In the audio excerpt from one deposition, included below, I had the opportunity to question a lead detective on a murder investigation that led to the conviction and imprisonment of an innocent man–as well as a guilty man walking free.
There was no evidence to connect my client to the brutal beating death of a Vietnam Veteran in El Paso, Texas, who lived out of his car. Instead, according to investigators, he was investigated for the murder because he had once been caught as a teenager shoplifting a pair of blue jeans with another person whose nickname was spray painted on a building near the murder.
Here is another “let that sink in” moment. Police find a name spray painted on a building near where a murder takes place. They run this name through their database and identify an individual. Then they look up this individual’s arrest record and find out he was once picked up for shoplifting jeans with a second person. Then the police arrest the second individual, my client, and not even the guy whose name was spray painted on the building.
At least, that is how the investigation was explained.
The problem for the police? Well, aside from a complete lack of evidence, a day after arresting my client they received a Crime Stopper’s tip about the murder. Another man–who lived near where the murder occurred–had shown up at his neighbor’s house, covered in blood, on the night of the murder and confessed.
The neighbor called and turned this other person in. He was arrested and brought in for questioning. After his fingerprints were compared to those taken from murder scene, police found a match! But after a couple hours of questioning, investigators let him go.
You see, after hours of questioning and threats, police had already obtained a written confession from a third individual who stated that he and my client had committed the murder. It did not matter that this third person did not even know my client. It did not matter that he immediately recanted the confession. It did not matter that there was no evidence to prove the story.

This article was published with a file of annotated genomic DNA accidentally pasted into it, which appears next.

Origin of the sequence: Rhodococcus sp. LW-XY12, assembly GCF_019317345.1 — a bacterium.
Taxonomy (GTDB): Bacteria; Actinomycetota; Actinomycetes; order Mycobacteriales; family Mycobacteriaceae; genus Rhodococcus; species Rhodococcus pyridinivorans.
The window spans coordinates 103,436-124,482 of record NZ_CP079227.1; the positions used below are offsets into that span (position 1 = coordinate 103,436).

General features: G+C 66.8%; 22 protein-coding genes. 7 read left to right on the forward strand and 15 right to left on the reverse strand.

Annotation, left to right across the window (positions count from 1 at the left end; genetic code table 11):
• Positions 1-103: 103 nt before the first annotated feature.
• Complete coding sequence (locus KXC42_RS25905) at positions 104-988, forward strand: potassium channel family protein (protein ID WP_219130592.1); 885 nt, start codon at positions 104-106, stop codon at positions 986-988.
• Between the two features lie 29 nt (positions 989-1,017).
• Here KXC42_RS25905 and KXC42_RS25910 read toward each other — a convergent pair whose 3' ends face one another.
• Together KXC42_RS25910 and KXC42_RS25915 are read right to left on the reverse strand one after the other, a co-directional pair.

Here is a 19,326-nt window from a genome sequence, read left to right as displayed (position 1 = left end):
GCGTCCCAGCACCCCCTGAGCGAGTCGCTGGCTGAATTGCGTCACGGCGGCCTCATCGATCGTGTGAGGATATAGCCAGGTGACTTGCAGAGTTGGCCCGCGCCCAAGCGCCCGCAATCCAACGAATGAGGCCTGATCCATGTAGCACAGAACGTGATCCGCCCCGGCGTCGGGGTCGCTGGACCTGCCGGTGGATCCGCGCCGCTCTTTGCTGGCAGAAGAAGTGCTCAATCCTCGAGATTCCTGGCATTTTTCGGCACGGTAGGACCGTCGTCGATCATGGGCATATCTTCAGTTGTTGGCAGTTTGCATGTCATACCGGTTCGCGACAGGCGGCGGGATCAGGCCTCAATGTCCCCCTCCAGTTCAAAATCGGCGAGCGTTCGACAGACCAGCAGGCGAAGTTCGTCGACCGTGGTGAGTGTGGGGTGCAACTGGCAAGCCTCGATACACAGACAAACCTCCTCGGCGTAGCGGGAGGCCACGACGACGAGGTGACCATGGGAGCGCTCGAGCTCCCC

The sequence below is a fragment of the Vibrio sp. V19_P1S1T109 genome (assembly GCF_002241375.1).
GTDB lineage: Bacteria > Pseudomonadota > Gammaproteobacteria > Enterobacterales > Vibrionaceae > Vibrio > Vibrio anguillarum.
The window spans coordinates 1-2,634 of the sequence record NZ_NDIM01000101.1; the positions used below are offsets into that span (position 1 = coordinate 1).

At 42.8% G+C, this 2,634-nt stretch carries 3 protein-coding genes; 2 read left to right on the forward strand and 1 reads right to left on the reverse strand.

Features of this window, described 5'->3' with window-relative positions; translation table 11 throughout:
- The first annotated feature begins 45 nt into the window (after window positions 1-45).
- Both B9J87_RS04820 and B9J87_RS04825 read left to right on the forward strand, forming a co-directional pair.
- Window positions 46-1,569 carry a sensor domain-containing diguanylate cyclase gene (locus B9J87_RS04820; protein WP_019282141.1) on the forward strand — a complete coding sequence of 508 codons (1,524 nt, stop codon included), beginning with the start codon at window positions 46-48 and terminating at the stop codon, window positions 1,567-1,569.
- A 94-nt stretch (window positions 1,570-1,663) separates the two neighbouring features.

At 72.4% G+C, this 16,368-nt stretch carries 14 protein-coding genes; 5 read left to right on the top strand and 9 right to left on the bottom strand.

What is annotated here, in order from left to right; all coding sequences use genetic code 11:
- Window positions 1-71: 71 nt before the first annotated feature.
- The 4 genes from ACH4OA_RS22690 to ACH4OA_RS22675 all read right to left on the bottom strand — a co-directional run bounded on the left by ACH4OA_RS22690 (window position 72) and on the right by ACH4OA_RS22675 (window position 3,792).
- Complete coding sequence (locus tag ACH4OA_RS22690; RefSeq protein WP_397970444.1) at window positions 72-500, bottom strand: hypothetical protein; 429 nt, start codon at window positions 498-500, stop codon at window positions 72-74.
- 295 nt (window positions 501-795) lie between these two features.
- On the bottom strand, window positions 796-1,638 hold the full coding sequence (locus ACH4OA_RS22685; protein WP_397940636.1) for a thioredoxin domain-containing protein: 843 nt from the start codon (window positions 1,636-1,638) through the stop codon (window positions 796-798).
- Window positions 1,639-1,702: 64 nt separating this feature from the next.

Police had made an arrest and that is all they needed. Listen as the lead investigator attempts to justify his actions, here:
The co-defendant who signed the confession implicating my client would later be found “not guilty” by a jury for the murder. He was fortunate enough to hire a good attorney that discovered that the police were already aware another person likely committed the crime and had evidence to connect him to the victim.
My client’s defense attorney was not as keen. Neither the police nor the prosecution ever shared the story of the Crime Stopper’s tip with him and a jury never heard anything but that someone confessed to committing the murder with my client.
Years later, while pursuing this case for my client, my private investigator and I tracked down the other person who had been seen covered in blood and whose fingerprints were found at the scene. He had, by that time, moved to Florida and was living in a large house on the beach. We also tracked down and spoke to the Crime Stopper’s informant. This information was turned over to police.
As of this time, no additional arrests have been made and the murder is currently unsolved.